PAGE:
The scale situation has been, overall, pretty good lately, partly because I threw imidacloprid at basically all the Anthuriums at once, and it actually seems to have worked. Perhaps. Better than I was expecting, anyway. I'm not under any illusions that the scale is gone, but the imidacloprid has certainly made a difference. (Forgive me, Ginny. If I had anything else that worked. . . .)
I have also tried spraying a pyrethroid downstairs, for the thrips. It does not appear to have done had any effect, though it was probably not operating at full strength anyway: it was an old bottle, which had been stored outside in the heat, and I only sprayed it on the plants once. Expecting to see something happen was probably delusional.
4 Well. "Orange" is maybe an exaggeration. I'm not actually sure what color to call that spadix, but by comparison to 0200 Mario Speedwagon's spadix, it's much less purple and much more orange. Look back at footnote 2 again if you need to.
5 Mario starts out a very nice, solid, purple, which lasts for less than a week before he turns noticeably pinker. Very old spathes start turning a bit green as well, ultimately landing on an unattractive muddy orange.

Deanne's spathe didn't get that old, so I don't know what colors it would have eventually turned, and I didn't get any photos of it after the first week or so that the spathe was open, but my memory is that it was a grayish-purple, but still purple, when it died. With some brown thrips scarring.
Both Deanne and Mario have the NOID purple as their seed parent. Which I suppose is kind of obvious.

The NOID purple.


Unknown said...

As far as accurately getting colors--> Have you tried tweaking the photos manually in Irfanview? May be more trouble than it's worth for you, but I run into off-color issues a lot when photographing paintings (well, that, and the fact that you simply can't capture iridescence in a photo). Irfanview's option of Image->Color Correction->Gamma balance helps a lot.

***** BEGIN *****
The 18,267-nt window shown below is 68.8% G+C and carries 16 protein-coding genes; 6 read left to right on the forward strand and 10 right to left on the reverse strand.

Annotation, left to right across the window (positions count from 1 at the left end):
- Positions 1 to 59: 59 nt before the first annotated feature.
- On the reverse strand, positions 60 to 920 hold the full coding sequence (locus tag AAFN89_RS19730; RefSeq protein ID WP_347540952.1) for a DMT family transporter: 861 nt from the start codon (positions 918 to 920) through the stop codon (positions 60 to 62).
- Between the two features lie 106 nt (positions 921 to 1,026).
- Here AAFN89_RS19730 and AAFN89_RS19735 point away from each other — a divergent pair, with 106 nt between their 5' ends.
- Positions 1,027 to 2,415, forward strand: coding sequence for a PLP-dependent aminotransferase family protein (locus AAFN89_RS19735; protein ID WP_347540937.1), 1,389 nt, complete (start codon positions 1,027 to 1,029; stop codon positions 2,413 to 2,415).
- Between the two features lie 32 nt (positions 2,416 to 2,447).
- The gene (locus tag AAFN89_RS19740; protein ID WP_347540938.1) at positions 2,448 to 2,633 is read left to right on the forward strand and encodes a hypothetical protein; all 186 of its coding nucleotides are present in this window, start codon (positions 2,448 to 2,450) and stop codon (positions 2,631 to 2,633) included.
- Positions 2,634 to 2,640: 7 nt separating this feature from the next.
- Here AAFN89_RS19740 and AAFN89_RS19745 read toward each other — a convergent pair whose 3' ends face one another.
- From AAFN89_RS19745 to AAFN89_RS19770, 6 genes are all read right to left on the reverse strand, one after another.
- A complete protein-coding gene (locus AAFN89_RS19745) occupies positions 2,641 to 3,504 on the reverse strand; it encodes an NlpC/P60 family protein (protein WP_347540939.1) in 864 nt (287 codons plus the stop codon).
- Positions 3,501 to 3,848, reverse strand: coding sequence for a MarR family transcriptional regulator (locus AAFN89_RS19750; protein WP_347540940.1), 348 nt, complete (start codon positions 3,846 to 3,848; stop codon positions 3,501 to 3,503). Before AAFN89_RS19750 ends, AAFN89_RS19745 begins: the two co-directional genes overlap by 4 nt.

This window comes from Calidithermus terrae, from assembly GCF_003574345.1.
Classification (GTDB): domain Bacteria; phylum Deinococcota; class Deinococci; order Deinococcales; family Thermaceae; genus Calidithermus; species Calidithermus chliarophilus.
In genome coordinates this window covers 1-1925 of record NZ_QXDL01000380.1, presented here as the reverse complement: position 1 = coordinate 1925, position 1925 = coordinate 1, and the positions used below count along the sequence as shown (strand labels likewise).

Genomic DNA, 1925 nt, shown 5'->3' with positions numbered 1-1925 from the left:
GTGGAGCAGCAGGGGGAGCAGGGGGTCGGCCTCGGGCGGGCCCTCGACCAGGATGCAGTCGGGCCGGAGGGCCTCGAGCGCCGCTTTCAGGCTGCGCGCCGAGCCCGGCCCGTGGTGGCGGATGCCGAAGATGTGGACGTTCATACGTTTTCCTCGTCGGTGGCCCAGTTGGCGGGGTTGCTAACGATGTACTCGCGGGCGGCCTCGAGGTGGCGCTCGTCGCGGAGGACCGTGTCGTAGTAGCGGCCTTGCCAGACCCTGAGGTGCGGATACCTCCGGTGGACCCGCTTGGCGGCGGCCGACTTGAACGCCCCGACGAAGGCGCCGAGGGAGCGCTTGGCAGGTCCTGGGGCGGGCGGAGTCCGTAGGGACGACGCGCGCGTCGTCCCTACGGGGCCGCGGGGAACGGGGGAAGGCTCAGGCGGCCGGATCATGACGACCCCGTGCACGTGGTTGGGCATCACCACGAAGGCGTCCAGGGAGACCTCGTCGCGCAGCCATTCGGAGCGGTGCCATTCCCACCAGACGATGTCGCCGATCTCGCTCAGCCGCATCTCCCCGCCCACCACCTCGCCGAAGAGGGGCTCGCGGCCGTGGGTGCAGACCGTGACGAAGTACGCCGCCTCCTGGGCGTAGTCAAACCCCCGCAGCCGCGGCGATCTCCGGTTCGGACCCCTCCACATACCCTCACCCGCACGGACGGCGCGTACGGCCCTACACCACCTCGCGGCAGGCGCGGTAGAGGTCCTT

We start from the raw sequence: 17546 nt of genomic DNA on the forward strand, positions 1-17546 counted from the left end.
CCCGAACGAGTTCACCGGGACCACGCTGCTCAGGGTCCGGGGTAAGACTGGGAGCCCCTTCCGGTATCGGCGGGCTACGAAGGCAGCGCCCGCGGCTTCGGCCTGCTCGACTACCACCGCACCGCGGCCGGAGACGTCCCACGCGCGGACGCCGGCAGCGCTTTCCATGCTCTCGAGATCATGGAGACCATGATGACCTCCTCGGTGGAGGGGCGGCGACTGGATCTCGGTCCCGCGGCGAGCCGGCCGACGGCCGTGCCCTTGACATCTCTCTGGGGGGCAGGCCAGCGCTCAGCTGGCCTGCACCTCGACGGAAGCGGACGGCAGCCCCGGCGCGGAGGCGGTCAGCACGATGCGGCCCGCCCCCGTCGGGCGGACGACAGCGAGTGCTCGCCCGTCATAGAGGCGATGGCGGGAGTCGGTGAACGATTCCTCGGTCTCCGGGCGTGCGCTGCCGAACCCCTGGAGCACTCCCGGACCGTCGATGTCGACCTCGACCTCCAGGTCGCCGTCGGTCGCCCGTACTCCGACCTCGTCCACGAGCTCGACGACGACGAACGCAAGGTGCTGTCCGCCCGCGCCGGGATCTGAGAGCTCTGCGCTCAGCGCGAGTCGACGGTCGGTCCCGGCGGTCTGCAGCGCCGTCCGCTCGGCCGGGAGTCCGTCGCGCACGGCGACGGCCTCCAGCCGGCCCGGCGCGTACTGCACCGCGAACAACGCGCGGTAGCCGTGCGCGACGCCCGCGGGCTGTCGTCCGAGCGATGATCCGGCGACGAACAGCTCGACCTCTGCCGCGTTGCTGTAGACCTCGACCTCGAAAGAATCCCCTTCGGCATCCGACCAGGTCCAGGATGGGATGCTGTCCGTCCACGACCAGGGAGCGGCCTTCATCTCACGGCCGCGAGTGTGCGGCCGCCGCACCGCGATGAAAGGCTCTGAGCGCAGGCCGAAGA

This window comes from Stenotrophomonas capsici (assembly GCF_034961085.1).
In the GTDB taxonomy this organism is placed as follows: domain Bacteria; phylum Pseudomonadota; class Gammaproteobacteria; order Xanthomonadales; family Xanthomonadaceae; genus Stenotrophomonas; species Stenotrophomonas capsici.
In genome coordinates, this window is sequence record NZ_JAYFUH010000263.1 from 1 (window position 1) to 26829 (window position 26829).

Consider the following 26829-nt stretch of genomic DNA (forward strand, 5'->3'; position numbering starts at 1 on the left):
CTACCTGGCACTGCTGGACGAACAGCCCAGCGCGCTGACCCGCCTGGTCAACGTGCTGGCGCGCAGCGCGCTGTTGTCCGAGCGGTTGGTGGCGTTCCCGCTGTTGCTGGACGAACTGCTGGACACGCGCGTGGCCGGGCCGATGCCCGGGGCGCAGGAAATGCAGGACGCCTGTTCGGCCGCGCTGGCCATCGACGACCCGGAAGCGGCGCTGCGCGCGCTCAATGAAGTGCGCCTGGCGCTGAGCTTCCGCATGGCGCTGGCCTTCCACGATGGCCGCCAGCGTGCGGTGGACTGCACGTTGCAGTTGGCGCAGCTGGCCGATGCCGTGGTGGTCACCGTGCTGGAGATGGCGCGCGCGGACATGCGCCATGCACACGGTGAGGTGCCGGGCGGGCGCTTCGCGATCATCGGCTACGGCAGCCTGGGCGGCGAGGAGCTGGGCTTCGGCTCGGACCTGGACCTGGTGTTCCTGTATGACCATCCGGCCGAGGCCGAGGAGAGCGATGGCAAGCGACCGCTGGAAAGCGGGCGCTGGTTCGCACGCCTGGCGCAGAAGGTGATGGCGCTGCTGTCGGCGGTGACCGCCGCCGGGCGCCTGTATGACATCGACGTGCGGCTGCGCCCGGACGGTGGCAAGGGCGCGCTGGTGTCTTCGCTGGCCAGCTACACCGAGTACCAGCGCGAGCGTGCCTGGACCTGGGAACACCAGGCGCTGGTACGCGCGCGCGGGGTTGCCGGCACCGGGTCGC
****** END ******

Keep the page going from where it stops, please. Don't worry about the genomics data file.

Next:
mr_subjunctive said...

Nadya W-G:

I have, and pretty much always do, if the photo is far enough away from reality. Most of the time, manual color adjustment works (it's helpful to take the pictures against a known neutral background: if I can see that the background, which is supposed to be black, is actually a little yellowish, then I know I probably need to add some blue), but sometimes it doesn't, for one reason or another. The new-leaf picture I linked to is still pretty close, just not quite lining up with reality. Looking at it now, it's possible that I would have nailed it if I had barely increased the saturation and barely decreased the green.

Saby said...

Perhaps you could put together a simple little colour checker card?

mr_subjunctive said...


The idea has occurred to me, though it's never gotten any further than that. Knowing that the background is supposed to be black is usually enough to reveal when the lighting is off. (Irfanview also has a thing where if you're in the color correction editor and you click on a pixel, it will automatically adjust the color balance of the whole photo to make that pixel some shade of gray. This isn't usually directly useful for me, as the photos are grainy enough that adjacent pixels can be very differently-tinted, but if I do it multiple times and watch the numbers as it adjusts the RGB values, I can usually figure out approximately what I need to do to get the overall average to gray, and by how much.)

I also try to do the photos at basically the same time every day (I usually start between 11:45 AM and 12:30 PM), which makes it easier to correct for color bias because it's usually the same color bias all the time: I almost always need to add a little bit of blue and subtract a smaller bit of green.